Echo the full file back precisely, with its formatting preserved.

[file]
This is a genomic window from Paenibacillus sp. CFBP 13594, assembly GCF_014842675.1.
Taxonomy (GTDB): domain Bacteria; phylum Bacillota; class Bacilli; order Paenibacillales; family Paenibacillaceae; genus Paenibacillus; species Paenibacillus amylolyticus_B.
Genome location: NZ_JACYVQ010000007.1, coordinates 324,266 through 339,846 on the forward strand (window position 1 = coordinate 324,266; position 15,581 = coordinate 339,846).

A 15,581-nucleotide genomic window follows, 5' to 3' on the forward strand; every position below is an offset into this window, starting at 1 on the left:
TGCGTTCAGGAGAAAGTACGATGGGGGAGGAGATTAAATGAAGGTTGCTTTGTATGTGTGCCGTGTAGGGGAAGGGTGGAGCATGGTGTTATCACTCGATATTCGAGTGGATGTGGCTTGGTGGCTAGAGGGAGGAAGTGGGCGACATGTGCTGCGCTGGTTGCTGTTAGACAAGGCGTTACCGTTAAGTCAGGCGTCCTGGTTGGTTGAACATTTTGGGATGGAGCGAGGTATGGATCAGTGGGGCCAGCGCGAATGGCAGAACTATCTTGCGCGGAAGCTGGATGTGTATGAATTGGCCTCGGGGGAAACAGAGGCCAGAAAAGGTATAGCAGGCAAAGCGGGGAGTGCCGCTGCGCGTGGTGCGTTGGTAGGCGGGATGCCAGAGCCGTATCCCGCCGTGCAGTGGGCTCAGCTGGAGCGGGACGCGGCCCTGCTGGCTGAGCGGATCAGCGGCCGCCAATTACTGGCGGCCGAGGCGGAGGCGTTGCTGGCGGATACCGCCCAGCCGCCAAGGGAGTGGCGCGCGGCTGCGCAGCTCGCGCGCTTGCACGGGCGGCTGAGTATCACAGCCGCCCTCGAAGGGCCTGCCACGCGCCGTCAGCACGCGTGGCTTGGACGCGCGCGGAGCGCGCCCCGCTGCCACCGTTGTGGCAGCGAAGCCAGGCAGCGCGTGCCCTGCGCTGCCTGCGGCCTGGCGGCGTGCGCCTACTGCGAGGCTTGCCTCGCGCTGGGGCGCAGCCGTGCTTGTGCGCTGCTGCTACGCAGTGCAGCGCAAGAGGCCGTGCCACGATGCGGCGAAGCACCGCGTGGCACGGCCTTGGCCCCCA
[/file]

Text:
This is a genomic window from Paenibacillus sp. CFBP 13594, assembly GCF_014842675.1.
Taxonomy (GTDB): domain Bacteria; phylum Bacillota; class Bacilli; order Paenibacillales; family Paenibacillaceae; genus Paenibacillus; species Paenibacillus amylolyticus_B.
Genome location: NZ_JACYVQ010000007.1, coordinates 324,266 through 339,846 on the forward strand (window position 1 = coordinate 324,266; position 15,581 = coordinate 339,846).

A 15,581-nucleotide genomic window follows, 5' to 3' on the forward strand; every position below is an offset into this window, starting at 1 on the left:
TGCGTTCAGGAGAAAGTACGATGGGGGAGGAGATTAAATGAAGGTTGCTTTGTATGTGTGCCGTGTAGGGGAAGGGTGGAGCATGGTGTTATCACTCGATATTCGAGTGGATGTGGCTTGGTGGCTAGAGGGAGGAAGTGGGCGACATGTGCTGCGCTGGTTGCTGTTAGACAAGGCGTTACCGTTAAGTCAGGCGTCCTGGTTGGTTGAACATTTTGGGATGGAGCGAGGTATGGATCAGTGGGGCCAGCGCGAATGGCAGAACTATCTTGCGCGGAAGCTGGATGTGTATGAATTGGCCTCGGGGGAAACAGAGGCCAGAAAAGGTATAGCAGGCAAAGCGGGGAGTGCCGCTGCGCGTGGTGCGTTGGTAGGCGGGATGCCAGAGCCGTATCCCGCCGTGCAGTGGGCTCAGCTGGAGCGGGACGCGGCCCTGCTGGCTGAGCGGATCAGCGGCCGCCAATTACTGGCGGCCGAGGCGGAGGCGTTGCTGGCGGATACCGCCCAGCCGCCAAGGGAGTGGCGCGCGGCTGCGCAGCTCGCGCGCTTGCACGGGCGGCTGAGTATCACAGCCGCCCTCGAAGGGCCTGCCACGCGCCGTCAGCACGCGTGGCTTGGACGCGCGCGGAGCGCGCCCCGCTGCCACCGTTGTGGCAGCGAAGCCAGGCAGCGCGTGCCCTGCGCTGCCTGCGGCCTGGCGGCGTGCGCCTACTGCGAGGCTTGCCTCGCGCTGGGGCGCAGCCGTGCTTGTGCGCTGCTGCTACGCAGTGCAGCGCAAGAGGCCGTGCCACGATGCGGCGAAGCACCGCGTGGCACGGCCTTGGCCCCCA